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    Ancient Baltic Pagan Tribes Sacrificed Imported Scandinavian Horses

    Recent international research involving Polish and Welsh scientists has revealed that ancient Baltic pagan tribes sacrificed horses imported from Christianized Scandinavia. The study, published in “Science Advances,” highlights the religious practices of the last pagans in early medieval Europe.

    Analysis and Findings

    Scientists from the University of Białystok and Cardiff University examined 74 horse remains from burial sites in Masuria, the Sambian Peninsula, and Lithuania. Strontium isotope analysis indicated these horses were transported up to 1500 km by sea from present-day Sweden or Finland. This practice underscores the importance of these animals in funerary rituals.

    Further DNA analysis, initiated by Dr. Maciej Karczewski and conducted with the National Research Institute of Animal Production in Balice, revealed that both male and female horses were sacrificed. Contrary to earlier beliefs, mares comprised 40% of the sacrificial horses, suggesting that the prestige of foreign origin outweighed the animal’s gender.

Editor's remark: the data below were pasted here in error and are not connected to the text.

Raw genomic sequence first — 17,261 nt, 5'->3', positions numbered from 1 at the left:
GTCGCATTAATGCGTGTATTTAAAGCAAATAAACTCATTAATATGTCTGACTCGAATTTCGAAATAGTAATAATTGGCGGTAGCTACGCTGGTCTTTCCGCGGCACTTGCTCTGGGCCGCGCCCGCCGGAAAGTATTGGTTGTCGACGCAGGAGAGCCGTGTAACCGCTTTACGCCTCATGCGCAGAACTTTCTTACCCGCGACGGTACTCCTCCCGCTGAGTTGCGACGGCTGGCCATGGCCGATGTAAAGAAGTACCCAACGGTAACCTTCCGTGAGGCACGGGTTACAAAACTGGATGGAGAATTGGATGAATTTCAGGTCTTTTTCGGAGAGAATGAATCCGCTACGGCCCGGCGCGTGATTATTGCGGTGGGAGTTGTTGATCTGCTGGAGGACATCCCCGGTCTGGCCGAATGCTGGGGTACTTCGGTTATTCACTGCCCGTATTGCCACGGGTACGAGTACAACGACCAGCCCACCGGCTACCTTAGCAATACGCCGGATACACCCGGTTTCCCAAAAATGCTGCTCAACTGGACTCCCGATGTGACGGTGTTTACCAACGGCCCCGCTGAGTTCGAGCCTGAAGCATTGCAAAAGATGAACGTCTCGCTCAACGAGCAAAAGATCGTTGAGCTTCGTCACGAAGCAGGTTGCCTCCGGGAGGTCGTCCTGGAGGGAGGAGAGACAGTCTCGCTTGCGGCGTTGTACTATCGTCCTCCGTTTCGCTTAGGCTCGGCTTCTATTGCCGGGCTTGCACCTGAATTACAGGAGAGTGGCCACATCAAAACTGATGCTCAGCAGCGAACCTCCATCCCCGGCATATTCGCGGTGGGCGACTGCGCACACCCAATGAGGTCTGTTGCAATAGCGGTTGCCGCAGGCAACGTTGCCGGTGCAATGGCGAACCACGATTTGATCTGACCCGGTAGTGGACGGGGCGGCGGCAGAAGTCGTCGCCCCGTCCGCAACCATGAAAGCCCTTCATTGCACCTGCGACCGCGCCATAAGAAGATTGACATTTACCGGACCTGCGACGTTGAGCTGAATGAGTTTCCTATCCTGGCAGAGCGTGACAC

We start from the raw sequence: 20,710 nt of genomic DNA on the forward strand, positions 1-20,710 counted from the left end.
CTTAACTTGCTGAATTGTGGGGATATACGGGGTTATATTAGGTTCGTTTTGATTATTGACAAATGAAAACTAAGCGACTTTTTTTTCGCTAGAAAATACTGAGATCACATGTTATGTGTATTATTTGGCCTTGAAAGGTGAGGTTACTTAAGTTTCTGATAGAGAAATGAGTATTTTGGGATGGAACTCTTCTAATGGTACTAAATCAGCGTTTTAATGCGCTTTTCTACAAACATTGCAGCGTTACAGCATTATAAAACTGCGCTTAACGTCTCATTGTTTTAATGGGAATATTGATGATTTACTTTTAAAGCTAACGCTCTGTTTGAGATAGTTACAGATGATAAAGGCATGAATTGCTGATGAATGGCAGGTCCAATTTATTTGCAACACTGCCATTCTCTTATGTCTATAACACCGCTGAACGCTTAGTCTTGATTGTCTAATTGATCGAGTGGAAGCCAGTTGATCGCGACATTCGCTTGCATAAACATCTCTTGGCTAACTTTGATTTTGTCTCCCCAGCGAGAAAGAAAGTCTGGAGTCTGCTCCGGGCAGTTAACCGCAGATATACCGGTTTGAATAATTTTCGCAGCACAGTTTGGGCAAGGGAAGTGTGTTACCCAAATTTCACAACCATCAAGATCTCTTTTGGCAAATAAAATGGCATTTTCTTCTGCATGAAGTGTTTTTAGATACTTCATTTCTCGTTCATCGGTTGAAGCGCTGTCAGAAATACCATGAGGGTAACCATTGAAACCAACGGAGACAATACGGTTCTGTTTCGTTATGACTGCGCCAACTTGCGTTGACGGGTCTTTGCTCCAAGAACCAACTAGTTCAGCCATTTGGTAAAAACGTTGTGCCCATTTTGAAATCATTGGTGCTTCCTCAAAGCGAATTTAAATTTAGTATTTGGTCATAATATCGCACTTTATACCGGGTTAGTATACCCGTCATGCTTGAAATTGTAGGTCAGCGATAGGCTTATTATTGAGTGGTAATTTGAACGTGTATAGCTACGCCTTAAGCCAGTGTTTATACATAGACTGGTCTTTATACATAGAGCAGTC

Historical and Cultural Impact

    These findings shift the understanding of religious practices and interactions between pagan Baltic tribes and Christianized Scandinavians. Dr. Katherine McCullough French and Dr. Richard Madgwick emphasized that these tribes traded with Christian neighbors but resisted religious conversion, highlighting complex socio-cultural dynamics.

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